Cuba has a long list of must-see attractions and experiences. If you want to take a step back in time while experiencing the vibrance of modern Cuban culture, the historic Plaza de la Catedral would be a great place to start.
I remember on a windy evening in Havana I waved down one of Havana’s many informal, unlabeled taxis and was surprised to find a man sitting in the shotgun seat. I asked the driver, Carlos, about his extra passenger. Pablo turned to introduce himself. As we drove, Carlos and Pablo explained to me that they were friends and business partners. By day, Carlos was a family physician and Pablo was a vet. But Carlos had a car, so they spent their evenings taking turns driving it as taxi to make some extra cash in CUC.
Every time I reach for my phone, a Cuban flag stares back at me. But it’s not just the red, white and blue that captures my attention, but the memory it evokes - a steamy morning overlooking the Havana streets from a palatial balcony, old time Chevys and locals crossing hurriedly along.
At cafes and takeout windows throughout the island, coffee and conversation flow together like longtime amigos. In private homes, every host, however humble, offers the beverage. Seldom drunk in seclusion, coffee forms the cornerstone of Cuba’s social interactions. The flavor of Cuban hospitality is coffee.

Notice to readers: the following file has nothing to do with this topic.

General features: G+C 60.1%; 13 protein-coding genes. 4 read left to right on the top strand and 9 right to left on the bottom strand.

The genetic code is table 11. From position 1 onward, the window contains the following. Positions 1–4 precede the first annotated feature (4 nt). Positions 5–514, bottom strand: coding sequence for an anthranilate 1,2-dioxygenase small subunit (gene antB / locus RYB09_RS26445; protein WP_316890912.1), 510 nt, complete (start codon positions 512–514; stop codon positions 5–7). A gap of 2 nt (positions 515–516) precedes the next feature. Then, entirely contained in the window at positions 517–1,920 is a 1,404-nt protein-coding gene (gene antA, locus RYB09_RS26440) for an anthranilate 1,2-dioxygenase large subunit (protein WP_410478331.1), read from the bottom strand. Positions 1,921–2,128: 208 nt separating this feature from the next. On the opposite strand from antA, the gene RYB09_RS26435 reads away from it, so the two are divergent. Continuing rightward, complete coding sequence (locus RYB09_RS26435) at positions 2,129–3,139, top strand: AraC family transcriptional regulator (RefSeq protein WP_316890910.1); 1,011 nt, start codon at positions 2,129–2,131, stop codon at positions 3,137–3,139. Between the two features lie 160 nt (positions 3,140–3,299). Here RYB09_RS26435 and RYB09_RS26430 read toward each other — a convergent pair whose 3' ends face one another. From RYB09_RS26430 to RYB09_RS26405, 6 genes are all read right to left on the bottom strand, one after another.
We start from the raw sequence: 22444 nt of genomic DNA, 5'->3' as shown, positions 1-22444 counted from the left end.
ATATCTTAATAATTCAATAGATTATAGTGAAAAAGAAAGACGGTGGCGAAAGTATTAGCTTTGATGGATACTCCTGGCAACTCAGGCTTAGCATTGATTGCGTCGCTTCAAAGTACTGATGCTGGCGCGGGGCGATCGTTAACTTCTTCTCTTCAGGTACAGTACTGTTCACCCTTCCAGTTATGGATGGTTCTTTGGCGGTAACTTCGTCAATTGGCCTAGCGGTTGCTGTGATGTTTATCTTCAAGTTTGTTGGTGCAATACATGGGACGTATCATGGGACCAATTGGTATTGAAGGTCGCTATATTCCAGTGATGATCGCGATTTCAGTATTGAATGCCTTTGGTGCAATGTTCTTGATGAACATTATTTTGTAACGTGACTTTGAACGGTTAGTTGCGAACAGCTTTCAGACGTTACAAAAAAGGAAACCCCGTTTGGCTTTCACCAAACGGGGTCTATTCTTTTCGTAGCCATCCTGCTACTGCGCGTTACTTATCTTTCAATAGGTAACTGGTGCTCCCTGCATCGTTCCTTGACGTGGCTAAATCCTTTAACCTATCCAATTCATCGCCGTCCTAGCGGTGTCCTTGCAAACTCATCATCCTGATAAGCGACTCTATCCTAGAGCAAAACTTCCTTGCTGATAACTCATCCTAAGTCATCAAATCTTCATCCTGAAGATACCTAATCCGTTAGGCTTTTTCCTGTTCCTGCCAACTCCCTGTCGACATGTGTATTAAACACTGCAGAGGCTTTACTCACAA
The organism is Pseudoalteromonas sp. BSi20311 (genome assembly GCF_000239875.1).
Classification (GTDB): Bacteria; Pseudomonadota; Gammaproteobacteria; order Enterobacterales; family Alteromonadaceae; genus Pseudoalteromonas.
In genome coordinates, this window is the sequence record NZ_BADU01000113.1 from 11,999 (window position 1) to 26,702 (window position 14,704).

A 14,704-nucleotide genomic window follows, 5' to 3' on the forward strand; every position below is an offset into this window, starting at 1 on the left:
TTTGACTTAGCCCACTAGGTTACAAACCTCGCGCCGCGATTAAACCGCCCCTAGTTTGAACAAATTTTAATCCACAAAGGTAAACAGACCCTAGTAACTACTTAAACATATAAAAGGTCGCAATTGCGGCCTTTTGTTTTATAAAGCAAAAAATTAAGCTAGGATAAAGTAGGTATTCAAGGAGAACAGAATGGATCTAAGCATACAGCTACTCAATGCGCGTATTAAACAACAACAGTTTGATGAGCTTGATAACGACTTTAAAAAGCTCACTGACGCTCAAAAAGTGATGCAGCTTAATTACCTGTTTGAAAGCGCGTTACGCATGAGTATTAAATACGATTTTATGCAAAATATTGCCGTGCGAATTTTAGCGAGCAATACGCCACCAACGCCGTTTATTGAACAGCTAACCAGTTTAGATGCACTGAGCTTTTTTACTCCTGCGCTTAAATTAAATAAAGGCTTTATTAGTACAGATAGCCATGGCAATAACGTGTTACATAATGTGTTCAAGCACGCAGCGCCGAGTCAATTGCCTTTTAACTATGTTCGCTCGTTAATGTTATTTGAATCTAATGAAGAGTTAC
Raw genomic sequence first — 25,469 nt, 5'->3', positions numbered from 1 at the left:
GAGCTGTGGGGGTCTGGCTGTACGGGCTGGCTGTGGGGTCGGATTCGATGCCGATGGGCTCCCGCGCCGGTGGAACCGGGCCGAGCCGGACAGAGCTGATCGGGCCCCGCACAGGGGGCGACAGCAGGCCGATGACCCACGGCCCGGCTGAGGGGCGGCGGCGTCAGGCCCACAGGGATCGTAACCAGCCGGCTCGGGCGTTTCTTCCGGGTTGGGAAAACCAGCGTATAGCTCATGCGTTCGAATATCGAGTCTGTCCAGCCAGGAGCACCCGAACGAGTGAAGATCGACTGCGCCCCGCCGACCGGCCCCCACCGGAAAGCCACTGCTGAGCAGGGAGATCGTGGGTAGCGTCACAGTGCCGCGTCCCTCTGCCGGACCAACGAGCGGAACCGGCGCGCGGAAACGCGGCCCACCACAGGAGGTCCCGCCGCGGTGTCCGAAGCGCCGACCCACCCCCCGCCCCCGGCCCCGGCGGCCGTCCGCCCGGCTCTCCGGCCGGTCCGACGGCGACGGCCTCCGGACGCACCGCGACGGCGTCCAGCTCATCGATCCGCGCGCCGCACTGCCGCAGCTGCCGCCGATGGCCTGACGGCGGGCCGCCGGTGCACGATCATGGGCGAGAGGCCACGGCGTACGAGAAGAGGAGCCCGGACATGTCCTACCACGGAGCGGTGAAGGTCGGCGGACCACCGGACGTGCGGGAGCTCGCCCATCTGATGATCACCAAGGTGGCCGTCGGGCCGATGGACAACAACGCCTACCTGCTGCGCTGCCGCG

The face of Ernesto “Che” Guevara, born in northern Argentina in 1928 and killed in Bolivia in 1967, is plastered on government buildings and billboards across Cuba. Tourist markets are awash with Che t-shirts, paintings, and replicas of the Argentine’s token beret with the single star across the front. A giant Che likeness, depicting his shoulder-length hair under the famous beret, overlooks Cuba’s iconic Revolution Square in Havana from the side of the Interior Ministry building.
In the small Trinidad, located in central Cuba, pretty museums are the norm. Known as Cuba’s Museum City, colonial architecture looms on every cobblestone street. Lucky me, I realized, as I first set my eyes on the antiques of Trinidad. A well-preserved living testament of the sugar trade opulence of two centuries ago, Trinidad is laden with heirlooms like no other city.